Alaya allows WebDAV access to users' home directories. The compact web server runs in a chroot environment and does not require extended access privileges. Thanks to CGI support, it can handle dynamic content. For authentication, Alaya comes with its own password management feature or cooperates with passwd or PAM. After logging in, users are taken directly to their home directory.

The developers kept web server configuration simple. All parameters are located in the /etc/alaya.conf setup file, which is well commented. Here, system administrators define the authentication method and enter a key for HTTPS access, among other things. Alaya optionally compresses content with gzip and stores frequently used data in a cache. The creators even implemented a rudimentary proxy feature.

Events prompt a defined response from the server when it encounters certain client addresses, header entries, or HTTP connection methods. The readme file provides information and examples.

3 Stars – Alaya is a handy web server and is ready for use in just a few minutes. However, some Windows and Mac clients may experience minor problems with WebDAV support, as described in the CLIENTPROGRAMS file.

htmLawed 1.1.19

Checks and cleans up HTML code


License: LGPLv3, GPLv2

Alternatives: HTML Tidy

The htmLawed PHP script cleans up HTML and XHTML files, checks tags, neutralizes malicious code, and restricts allowed tags. Thus the tool is well suited for automatic editing of comments in blog posts before publishing, removing certain passages of text from web pages, or standardizing RSS/Atom feeds. Users can integrate the script into their own code to filter input. A text block can contain 8,000 characters max.

HtmLawed removes invalid attributes, sanitizes invalid characters, converts element names to lowercase, deletes anything not allowed, and expands <img> tags to add missing attributes. The included text file contains examples that demonstrate how users can use the script in their own environments. The detailed documentation on the project website is also recommended.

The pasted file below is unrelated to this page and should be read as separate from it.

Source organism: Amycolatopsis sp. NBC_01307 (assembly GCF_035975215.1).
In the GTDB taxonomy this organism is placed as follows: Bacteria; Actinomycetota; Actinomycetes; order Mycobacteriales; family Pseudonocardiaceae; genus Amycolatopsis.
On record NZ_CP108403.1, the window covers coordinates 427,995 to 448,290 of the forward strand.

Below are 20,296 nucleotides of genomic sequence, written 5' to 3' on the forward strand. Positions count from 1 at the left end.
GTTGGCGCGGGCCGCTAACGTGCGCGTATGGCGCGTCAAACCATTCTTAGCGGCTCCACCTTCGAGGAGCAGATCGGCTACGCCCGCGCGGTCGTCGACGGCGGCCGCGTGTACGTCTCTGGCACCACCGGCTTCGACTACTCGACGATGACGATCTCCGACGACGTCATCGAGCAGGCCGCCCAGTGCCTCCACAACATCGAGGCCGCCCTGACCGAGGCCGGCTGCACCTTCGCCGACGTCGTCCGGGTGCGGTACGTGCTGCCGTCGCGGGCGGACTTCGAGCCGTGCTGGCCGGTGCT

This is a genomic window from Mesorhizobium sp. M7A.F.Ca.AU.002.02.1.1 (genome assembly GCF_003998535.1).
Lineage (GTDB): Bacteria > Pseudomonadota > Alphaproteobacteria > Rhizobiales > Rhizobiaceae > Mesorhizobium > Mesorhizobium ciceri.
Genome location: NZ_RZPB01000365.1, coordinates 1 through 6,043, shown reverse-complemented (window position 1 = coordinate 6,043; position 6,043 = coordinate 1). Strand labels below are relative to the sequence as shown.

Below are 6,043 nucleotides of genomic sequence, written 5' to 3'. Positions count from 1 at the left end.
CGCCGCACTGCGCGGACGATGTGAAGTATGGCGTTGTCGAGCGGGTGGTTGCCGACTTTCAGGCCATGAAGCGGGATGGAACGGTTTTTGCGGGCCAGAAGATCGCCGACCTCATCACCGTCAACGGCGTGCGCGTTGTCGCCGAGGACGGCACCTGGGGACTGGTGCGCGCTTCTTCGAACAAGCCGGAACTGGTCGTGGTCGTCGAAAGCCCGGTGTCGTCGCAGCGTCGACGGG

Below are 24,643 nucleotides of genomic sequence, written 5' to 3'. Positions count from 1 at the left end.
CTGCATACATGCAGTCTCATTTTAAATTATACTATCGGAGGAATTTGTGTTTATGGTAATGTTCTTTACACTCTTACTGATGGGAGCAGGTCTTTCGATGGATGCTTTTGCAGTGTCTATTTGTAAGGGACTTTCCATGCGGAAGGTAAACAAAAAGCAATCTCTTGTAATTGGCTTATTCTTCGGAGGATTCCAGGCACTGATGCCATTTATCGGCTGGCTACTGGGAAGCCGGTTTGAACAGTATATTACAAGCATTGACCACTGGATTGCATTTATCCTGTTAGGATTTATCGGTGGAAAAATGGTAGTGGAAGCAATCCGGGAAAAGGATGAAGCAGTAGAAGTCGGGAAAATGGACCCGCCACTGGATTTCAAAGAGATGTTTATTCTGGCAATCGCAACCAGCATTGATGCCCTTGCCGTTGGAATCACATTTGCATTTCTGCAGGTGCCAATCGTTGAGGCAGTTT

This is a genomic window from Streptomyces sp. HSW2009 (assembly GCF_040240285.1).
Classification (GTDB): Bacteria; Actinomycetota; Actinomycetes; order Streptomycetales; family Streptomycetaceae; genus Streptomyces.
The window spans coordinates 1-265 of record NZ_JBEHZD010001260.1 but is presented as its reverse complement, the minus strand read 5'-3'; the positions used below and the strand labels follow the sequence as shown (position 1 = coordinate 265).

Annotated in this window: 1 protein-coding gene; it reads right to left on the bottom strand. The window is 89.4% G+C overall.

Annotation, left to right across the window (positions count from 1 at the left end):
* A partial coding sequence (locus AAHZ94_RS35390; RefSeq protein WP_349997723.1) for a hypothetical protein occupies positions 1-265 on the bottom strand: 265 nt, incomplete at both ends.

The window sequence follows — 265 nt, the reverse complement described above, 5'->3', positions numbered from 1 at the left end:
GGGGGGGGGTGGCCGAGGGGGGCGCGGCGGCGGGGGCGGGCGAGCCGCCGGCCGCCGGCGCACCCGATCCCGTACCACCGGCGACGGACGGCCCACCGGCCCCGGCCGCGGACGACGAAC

To test the capabilities of the tool with no obligations, just open the htmLawedTest.php file in your browser. Users can type or copy HTML code into the input field and then experiment with the settings.

2 Stars – The htmLawed script is a practical tool for automatically checking and cleaning up HTML code. The stable version does not yet support HTML5, so the test team only gave the tool two points. However, the missing feature is already waiting in the wings, as the current 1.2.beta.7 proves.

yourDashboard 0.2

Put together a monitoring dashboard


License: GPLv3

Alternatives: Linux-Dash

The yourDashboard PHP framework helps users put together a browser instrument panel, offering a better overview of IT infrastructures with extensive monitoring solutions. Two dashlets are available for OpenNMS: one for the OTRS ticket system and the other a time display.

Admins can follow the instructions from the project site to install the framework. The archive contains two folders: etc and core. The latter contains the source code for the individual dashlets and the dashboard program code. The dashlets collect data from designated sources, and yourDashboard visualizes the data in the web interface.

The web interface is set up via XML files from the etc directory. This is where users define the dashboards and the dashlets they display. To keep the data up to date at all times, an AJAX routine updates them regularly. A user management tool is missing, and admins need to protect their web servers themselves. The wiki can help you with this.

3 Stars – The idea of an independent dashboard that taps external data sources is appealing; however, the still fairly young project currently only offers five dashlets. The wiki offers a how-to with instructions for developing your own dashlets. It is worthwhile keeping track of yourDashboard in the hope that upcoming versions will include more dashlets.